It’s all so Freudian, isn’t it, the basis of all these Schnitzler stories? Schnitzler’s characters reveal or discover themselves as the result of a crisis, but not through any action they take themselves. The characters attempt to defend themselves, but the truth resides in the unconscious and is made apparent by a breach in the defenses.
Schnitzler is anticipating the Freudian “talking cure,” in which the therapist guides the patient to create his own breach without having to suffer through the actual crisis. The errant wife can resolve to confess her affair to her husband (or not) without having the lover die in a carriage accident. This is the idea, right? Let no one assume I know too much about Freud or Freudianism.*
Schnitzler was an avid reader of his neighbor Freud, but it turns out Freud was also an enthusiastic reader of Schnitzler. Although a late novella like “Dream Story” (1926) is obviously, even blatantly indebted to The Interpretation of Dreams (1899), several of the stories in Night Games, including the ones I have written about so far, precede any significant contact with Freud’s ideas, making me wonder just how much Schnitzler there might be in Freud. They were both studying the same set of clinical subjects, the bourgeois Viennese.
The one story in the Night Games collection not about Sex and Death, “Blind Geronimo and His Brother” (1900), shows how guilt is actually Schnitzler’s central concern. Carlo blinded his brother when they were children, accidentally of course, but he has devoted his life to leading his blind brother around Austria and Italy, living off Geronimo’s earnings as a street musician. A meaningless chance encounter causes a sort of crisis of faith – has Carlo’s lifetime of sacrifice been meaningless? Rather than atone for his guilt, has he only committed more sins? And Schnitzler then woks through some plotty stuff to get us to this point, which is the end of the story – I am always quoting from the ending:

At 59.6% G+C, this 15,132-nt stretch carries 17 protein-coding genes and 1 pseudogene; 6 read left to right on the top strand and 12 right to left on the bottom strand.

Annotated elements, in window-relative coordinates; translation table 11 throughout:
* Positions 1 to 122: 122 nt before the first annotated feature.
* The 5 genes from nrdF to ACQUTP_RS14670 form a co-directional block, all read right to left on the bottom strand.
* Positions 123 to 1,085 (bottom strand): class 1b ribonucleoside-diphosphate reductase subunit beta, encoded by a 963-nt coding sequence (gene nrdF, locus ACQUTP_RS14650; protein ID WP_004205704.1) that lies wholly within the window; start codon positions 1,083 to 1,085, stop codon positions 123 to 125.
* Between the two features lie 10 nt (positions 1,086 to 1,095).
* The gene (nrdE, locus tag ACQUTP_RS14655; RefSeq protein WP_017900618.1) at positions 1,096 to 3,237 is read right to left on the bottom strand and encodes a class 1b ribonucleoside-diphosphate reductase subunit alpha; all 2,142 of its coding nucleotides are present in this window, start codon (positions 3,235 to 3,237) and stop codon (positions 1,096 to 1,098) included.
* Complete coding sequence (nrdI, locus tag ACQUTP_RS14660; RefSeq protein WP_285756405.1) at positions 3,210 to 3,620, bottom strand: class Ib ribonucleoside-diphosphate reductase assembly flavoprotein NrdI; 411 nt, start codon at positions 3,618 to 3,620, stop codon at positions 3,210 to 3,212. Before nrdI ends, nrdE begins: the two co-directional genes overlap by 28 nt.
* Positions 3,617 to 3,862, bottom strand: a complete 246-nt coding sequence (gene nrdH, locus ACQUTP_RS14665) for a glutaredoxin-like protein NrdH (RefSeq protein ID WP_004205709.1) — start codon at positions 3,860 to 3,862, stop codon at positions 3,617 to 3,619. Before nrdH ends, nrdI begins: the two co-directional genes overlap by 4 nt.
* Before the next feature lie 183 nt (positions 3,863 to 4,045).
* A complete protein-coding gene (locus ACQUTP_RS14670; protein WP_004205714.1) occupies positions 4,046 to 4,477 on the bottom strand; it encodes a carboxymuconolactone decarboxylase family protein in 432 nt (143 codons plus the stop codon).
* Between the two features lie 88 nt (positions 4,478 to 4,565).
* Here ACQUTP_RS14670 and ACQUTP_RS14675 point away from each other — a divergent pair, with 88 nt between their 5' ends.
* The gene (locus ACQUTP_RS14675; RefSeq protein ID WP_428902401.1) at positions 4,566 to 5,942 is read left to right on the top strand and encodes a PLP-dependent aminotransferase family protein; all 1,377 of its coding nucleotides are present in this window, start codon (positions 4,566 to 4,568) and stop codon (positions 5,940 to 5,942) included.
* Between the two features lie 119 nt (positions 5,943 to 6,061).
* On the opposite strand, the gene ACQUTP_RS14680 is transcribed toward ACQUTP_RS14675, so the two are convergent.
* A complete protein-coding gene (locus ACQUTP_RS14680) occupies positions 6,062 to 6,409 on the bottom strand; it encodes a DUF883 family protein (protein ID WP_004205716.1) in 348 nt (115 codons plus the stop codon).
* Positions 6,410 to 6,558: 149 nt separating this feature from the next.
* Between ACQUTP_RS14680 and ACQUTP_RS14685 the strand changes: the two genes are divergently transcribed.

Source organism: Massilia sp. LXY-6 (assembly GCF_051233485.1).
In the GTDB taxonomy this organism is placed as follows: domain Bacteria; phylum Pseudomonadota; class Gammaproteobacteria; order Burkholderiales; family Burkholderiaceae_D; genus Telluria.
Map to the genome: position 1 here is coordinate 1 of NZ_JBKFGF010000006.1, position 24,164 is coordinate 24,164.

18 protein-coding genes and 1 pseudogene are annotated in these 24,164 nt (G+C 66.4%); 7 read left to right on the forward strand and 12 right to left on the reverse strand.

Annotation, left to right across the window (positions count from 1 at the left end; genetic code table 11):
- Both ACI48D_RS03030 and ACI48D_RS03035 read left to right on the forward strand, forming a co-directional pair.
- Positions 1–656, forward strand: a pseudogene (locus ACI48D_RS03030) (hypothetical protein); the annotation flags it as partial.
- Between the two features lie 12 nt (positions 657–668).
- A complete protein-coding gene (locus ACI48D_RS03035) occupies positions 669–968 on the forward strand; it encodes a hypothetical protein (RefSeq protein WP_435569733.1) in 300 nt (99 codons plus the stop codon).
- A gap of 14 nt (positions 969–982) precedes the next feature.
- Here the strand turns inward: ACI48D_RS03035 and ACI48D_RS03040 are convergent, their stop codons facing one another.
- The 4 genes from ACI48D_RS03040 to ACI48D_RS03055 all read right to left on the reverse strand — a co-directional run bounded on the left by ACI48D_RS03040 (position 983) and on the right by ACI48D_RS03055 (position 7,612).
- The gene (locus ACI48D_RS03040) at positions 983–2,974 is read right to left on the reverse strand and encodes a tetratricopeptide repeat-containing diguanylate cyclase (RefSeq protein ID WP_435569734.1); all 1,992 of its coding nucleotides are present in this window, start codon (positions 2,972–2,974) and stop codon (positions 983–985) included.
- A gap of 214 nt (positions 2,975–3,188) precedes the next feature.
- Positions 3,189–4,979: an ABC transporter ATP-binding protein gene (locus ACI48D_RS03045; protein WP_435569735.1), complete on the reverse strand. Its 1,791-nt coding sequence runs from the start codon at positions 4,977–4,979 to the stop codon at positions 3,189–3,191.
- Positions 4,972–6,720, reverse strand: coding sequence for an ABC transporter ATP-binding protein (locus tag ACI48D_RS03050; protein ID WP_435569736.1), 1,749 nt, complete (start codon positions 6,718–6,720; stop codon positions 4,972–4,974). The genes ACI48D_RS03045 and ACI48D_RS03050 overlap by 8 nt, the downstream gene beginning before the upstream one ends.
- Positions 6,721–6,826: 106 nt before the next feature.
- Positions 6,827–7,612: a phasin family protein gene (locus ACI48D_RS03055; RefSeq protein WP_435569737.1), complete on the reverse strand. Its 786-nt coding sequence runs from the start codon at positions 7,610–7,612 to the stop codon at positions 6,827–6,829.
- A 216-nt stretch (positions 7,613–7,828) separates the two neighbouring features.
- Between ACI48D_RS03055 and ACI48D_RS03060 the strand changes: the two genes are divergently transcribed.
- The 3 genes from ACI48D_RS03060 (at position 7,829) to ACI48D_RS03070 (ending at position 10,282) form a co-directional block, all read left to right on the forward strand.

For he saw Geronimo smile in the mild, blissful way that he had not seen him do since childhood. And Carlo also smiled. He felt as if nothing bad could happen to him now – neither before the judge, nor anywhere else in the world – for he had his brother again… No, he had him for the first time… (124)
All of those ellipses are Schnitzler’s, not mine. Please note that the Sex and Death story I wrote about yesterday, “The Dead Are Silent” (1897) literally ends with “a great calm comes over her, as though everything will be all right again…” – in other words, with an almost identical ending.
The mention of the judge reminds me that Carlo and Geronimo end their story at a material low point, but at a psychological peak. The intervention of a trained therapist earlier in the story would have been helpful.
* Although I am old enough to have been assigned Freud in college, in a class called, and also about – youngsters will find this hard to believe, but it is true – “Western Civilization.” Freud was assigned to every student getting a BA! And read by about one in ten, I would guess.